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How to Navigate the Holidays with a Child with Developmental Disabilities

The holidays can be one of the most stressful and overstimulating times for everyone, whether you have a developmental disability or not.

During the holidays, people are visiting friends and family, attending holiday parties and tasked with the art of gift giving. It is completely understandable that during this time of excitement and change, an individual with developmental disabilities will feel overwhelmed and overstimulated.

During the holidays, it is imperative to know how to recognize the signs that your loved one with a developmental disability is feeling overwhelmed or overstimulated, as well as ways you can help prevent them feeling this way.

What are Some Signs Your Loved One Is Overwhelmed?

During the holidays, your loved one that is diagnosed with a developmental disability may start to develop some anxiety, restlessness, aggression or stress. This time is filled with flashy decorations, music, gifts, parties and different routines than what they are used to, so who can blame them for feeling overwhelmed? Knowing the signs of when they are feeling overwhelmed or sensory overstimulation can allow you to redirect them in a positive way. Signs of sensory overstimulation can be:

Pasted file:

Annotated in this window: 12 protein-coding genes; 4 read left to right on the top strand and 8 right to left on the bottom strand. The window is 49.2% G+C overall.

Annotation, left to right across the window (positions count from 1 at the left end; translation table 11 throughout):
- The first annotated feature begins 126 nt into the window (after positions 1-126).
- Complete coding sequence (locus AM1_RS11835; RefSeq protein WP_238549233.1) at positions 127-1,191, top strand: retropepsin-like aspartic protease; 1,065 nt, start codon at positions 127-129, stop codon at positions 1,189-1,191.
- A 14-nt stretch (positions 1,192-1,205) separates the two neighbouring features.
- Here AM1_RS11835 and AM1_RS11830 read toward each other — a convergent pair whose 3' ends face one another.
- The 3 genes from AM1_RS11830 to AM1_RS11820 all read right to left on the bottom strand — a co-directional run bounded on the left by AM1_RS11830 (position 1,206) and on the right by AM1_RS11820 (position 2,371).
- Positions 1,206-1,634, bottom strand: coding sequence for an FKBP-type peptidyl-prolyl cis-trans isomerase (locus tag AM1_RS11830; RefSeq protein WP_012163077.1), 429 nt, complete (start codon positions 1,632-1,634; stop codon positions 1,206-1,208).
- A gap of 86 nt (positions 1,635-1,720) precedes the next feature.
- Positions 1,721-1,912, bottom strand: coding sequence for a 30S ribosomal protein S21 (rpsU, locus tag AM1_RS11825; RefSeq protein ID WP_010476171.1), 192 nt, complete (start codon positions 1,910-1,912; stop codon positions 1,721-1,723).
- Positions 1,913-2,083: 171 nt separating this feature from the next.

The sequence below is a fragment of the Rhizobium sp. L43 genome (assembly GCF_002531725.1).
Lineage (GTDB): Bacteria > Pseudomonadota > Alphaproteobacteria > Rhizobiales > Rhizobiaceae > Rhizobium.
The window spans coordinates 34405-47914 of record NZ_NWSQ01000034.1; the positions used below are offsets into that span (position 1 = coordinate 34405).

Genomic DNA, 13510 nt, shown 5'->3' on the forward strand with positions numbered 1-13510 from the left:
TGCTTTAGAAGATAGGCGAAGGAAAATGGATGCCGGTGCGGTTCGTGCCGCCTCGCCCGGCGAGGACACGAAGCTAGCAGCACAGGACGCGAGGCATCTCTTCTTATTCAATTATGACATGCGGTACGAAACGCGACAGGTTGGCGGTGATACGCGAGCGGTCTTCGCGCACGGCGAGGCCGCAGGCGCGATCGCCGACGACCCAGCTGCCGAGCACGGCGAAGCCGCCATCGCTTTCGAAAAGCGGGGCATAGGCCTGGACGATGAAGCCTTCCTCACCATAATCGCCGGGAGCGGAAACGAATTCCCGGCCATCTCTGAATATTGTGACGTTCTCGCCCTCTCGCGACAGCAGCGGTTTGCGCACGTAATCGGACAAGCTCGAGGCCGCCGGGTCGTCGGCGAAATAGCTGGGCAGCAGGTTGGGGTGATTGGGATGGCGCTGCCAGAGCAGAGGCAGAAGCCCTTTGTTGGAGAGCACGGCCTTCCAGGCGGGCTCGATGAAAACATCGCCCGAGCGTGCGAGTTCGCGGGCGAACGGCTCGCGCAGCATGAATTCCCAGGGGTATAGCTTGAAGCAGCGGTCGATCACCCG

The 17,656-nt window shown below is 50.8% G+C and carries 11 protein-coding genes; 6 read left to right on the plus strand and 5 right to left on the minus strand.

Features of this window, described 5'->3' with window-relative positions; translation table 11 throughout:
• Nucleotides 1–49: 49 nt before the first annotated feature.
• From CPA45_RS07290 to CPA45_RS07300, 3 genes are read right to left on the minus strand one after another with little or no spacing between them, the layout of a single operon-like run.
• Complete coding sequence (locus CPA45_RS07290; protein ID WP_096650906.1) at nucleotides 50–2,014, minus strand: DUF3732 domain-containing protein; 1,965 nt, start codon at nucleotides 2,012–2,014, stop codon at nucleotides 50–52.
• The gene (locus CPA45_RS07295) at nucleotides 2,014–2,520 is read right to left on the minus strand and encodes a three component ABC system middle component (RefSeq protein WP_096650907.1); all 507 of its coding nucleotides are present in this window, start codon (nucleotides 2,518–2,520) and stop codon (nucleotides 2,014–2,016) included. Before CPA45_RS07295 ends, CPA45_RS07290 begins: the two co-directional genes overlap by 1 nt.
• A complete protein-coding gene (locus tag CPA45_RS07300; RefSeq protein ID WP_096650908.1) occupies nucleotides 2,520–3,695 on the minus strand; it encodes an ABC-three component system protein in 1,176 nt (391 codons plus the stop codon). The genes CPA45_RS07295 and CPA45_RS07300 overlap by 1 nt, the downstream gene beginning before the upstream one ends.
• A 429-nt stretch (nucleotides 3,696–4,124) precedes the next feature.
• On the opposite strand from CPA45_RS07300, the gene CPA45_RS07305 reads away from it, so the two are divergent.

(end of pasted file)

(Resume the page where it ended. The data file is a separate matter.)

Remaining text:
• Acting out behaviorally such as tantrums, shutting down, physical aggression or verbal abuse.
  • Withdrawing themselves from family activities completely and only wanting to be by themselves.
  • Disinterest in activities that they normally would enjoy and engage in.

Recognizing these signs and symptoms of sensory overload can allow you to redirect them in a positive way to negate their emotions.

Redirection will vary based on the individual with the developmental disability but can include:

  • Taking them to their designated ‘safe place’ such as their bedroom or their favorite chair in the house that can bring them to feel at ease.
  • Engaging in an activity that he or she thoroughly enjoys and will heighten their mood.
  • Breathing exercises that will allow them to take a moment to just breathe and be present in the moment.
  • Speak with them regarding what is upsetting them and ask them to walk you through this situation so that you can avoid it in the future.

It is best to speak with your loved one’s primary care physician or medical professional team regarding the appropriate redirection activities that your loved one needs. With their help, you can find activities to put them in a better mindset to enjoy the holidays with your family.

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